While heat can be hard to quantify, USC’s numbers are eye-opening. Undergraduate applications for the fall of 2018 skyrocketed 14 percent, to 64,256, the most in USC’s 138-year history. A mere 8,258 students were admitted, which means the acceptance rate fell by 3 percent to a record low of under 13 percent—a drop made more notable by the fact that USC had already been getting top students.
“It has become one of the West Coast’s most selective private universities,” says Charles Loxton of Advantage Testing, a test prep and tutoring service that has offices across the U.S. and in the UK. “It has become a top choice for high-achieving students.” Which is to say USC has put the lie to its other unflattering nickname: University of Second Choice.
“We’re going head to head much more against long-standing academic powerhouses, whether that’s the Ivies or MIT or Stanford,” says Tim Brunold, dean of admissions. “This incredible increase in interest has not happened by chance. It’s something USC has been working on for decades.” Clearly, Southern Cal’s administration knows that image rehabilitation doesn’t happen overnight.
The seeds of USC’s ascent were sown during one of the darkest times in the university’s and its city’s recent history. After the 1992 L.A. riots, when the nearby South Central neighborhood burned and the military was deployed to restore order, USC’s president, Steven Sample, was urged to relocate the school—or, as he called it, “do a Pepperdine,” referring to the school that fled Watts for Malibu in the aftermath of the 1965 riots.
Instead Sample decided to double down on Los Angeles. Faculty and students fanned out to volunteer in the area around the campus, and USC launched 300 community out-reach programs, which led to its being named Time’s College of the Year in 2000.
The decision to make Los Angeles part of the USC experience has paid off handsomely. Once an albatross, the school’s location south of Downtown is now an asset, attracting students drawn to a university in a city brimming with cultural cred. Meanwhile, students can hike up to the Hollywood sign or surf El Porto’s breaks early and still make their midmorning class.
The student body’s satisfaction shows. “If you’re going on what you feel when you visit campus, it has really good energy,” says one New York City parent who asked to speak anonymously so as not to affect her child’s chance of admission. “The resources are just so impressive. You see that walking around.”
Behind those resources is the engine that has driven USC’s rise: fundraising, which picked up under Sample and took flight under Nikias. When the university launched a capital campaign in 2011 with the goal of raising $6 billion, it was seen as an audacious move, if not outright hubris. Nevertheless, thanks to the “Trojan Family,” as the alumni network is known, the school reached that amount 18 months ahead of schedule, raising as much in six and a half years as it had during the previous six and a half decades.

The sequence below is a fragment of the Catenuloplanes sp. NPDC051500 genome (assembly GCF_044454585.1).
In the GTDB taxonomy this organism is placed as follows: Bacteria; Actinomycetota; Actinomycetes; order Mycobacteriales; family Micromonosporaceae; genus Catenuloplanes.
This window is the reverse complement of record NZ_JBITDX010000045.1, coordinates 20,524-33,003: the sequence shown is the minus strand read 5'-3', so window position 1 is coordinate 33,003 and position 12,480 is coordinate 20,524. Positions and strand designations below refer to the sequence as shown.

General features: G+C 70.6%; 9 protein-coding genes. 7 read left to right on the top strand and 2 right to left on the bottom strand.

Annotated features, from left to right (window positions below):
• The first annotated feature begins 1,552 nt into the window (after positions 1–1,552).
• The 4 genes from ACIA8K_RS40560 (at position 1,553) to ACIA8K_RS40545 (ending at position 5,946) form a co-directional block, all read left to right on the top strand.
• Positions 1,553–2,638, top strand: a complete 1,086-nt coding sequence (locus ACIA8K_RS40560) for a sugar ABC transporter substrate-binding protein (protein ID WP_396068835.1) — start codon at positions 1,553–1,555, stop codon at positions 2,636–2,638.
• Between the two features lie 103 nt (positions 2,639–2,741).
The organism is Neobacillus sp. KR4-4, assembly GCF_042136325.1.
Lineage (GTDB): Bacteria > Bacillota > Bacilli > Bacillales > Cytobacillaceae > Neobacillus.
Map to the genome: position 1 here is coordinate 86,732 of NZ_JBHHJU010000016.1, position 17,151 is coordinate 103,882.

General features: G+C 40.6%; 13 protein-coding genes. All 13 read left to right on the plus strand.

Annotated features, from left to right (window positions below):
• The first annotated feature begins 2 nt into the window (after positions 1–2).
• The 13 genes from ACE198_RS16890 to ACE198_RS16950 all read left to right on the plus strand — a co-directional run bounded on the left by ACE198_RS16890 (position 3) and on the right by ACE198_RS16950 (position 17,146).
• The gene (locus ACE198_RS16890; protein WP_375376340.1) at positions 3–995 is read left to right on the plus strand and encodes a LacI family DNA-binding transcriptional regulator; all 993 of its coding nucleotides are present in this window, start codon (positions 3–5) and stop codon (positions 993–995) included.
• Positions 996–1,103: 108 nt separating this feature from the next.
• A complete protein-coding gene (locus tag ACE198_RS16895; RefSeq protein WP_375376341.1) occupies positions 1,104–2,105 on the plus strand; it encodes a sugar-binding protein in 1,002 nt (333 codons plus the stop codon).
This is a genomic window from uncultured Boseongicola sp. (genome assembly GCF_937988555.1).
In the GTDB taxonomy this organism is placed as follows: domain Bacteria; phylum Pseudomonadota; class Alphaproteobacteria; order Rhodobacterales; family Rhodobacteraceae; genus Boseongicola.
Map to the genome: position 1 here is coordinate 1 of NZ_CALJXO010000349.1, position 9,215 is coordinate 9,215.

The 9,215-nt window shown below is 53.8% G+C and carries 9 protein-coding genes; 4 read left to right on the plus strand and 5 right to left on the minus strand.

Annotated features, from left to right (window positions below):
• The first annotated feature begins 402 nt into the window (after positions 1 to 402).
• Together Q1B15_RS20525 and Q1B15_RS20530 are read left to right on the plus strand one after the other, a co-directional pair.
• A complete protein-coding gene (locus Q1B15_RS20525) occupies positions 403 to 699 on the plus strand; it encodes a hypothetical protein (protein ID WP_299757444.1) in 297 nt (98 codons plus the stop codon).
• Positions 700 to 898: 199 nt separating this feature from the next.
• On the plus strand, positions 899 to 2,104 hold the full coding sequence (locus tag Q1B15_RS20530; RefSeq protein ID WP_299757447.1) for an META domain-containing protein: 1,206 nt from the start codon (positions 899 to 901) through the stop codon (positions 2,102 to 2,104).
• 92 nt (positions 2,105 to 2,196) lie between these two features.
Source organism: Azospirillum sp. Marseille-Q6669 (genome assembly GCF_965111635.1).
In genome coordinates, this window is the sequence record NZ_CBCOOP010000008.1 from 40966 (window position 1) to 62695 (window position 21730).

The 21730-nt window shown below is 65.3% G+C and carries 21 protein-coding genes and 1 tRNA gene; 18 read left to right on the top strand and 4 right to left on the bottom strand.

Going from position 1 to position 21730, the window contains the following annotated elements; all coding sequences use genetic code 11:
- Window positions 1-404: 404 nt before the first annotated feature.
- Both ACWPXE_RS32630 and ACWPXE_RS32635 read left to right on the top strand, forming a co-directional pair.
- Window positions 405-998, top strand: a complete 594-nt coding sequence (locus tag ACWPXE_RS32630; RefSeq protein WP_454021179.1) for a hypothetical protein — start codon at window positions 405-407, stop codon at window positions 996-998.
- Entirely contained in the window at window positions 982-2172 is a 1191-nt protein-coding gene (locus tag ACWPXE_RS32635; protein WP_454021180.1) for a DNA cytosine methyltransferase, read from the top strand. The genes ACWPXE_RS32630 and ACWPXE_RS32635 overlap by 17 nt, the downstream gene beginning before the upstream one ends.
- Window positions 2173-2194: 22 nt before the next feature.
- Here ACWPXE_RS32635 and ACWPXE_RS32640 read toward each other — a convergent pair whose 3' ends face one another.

The endowment has funded 100 new faculty positions and a massive expansion in recent years. The Glorya Kaufman School of Dance was founded in 2012, and by the time its new building was completed, in 2016, it was already siphoning off students accepted at Juilliard. Last year saw the opening of a new $700 million student village, which has housing for 2,500 undergrads, a sun-baked quad presided over by a clocktower, and commercial spaces that house a Target, Trader Joe’s, and CorePower Yoga.
The interiors are modern, and some of the facilities, such as the fitness center, are state of the art. But the new dining hall resembles Harvard’s (or Hogwarts’s, as several students joked), and the village’s architecture is neo-Gothic collegiate. At the ribbon-cutting Nikias poked fun at his school’s striving. “The looks of the University Village,” he told the crowd, “give us 1,000 years of history we don’t have.”
The village also shines a light on the less savory side of the school’s past. Funded by an anonymous private donation, Cowlings Residential College is named for Al “A.C.” Cowlings, the USC football star best known for having driven the infamous White Bronco of fellow Trojan legend O.J. Simpson, in 1994. In 2010, USC was hit with a raft of NCAA sanctions, and the football team’s 2004 national championship was vacated.
ince last fall, members of the men’s basketball team and its coaching staff have been implicated in an ongoing FBI investigation into bribery and corruption. This followed the Carmen Puliafito scandal, in which the dean of the medical school was fired after videos of his drug abuse surfaced.
Reaction to these cases, however, pales in comparison to the current uproar around USC’s handling of the Tyndall allegations. A basic responsibility of any school is to ensure the safety of its students, and failing to do so can have consequences, says IvyWise’s Cohen. “Take Penn State: There was a 10 percent drop in undergraduate applications in the admissions cycle immediately following the Sandusky scandal.”
Penn State’s numbers have since rebounded, which Cohen says is not surprising. “It’s rare that we see a huge decline in a school’s popularity following a big scandal, and when there is, it’s often temporary. For better or worse, students may not feel there is an imminent threat [after a scandal], since many times these allegations happened decades ago, and the perpetrators have already been removed from their positions.”
Not only is Tyndall gone, Nikias is too, and his legacy (and the cost of USC’s recent rise) is being debated. “Nikias has become both the symbolic and actual target of justified criticisms and sometimes ill-founded anger,” wrote Leo Braudy, a USC English professor, in an op-ed in the Los Angeles Times. “But it does little good to vilify someone who has presided over so many positive changes at USC.”
In a separate Los Angeles Times op-ed, William G. Tierney, a professor and co-director of the Pullias Center for Higher Education, argued that the pace of change at the university may have been the core of the problem. “This is the tragedy at USC: Instead of cultivating an environment of reflection and reasoned debate, the university sprinted toward growth.”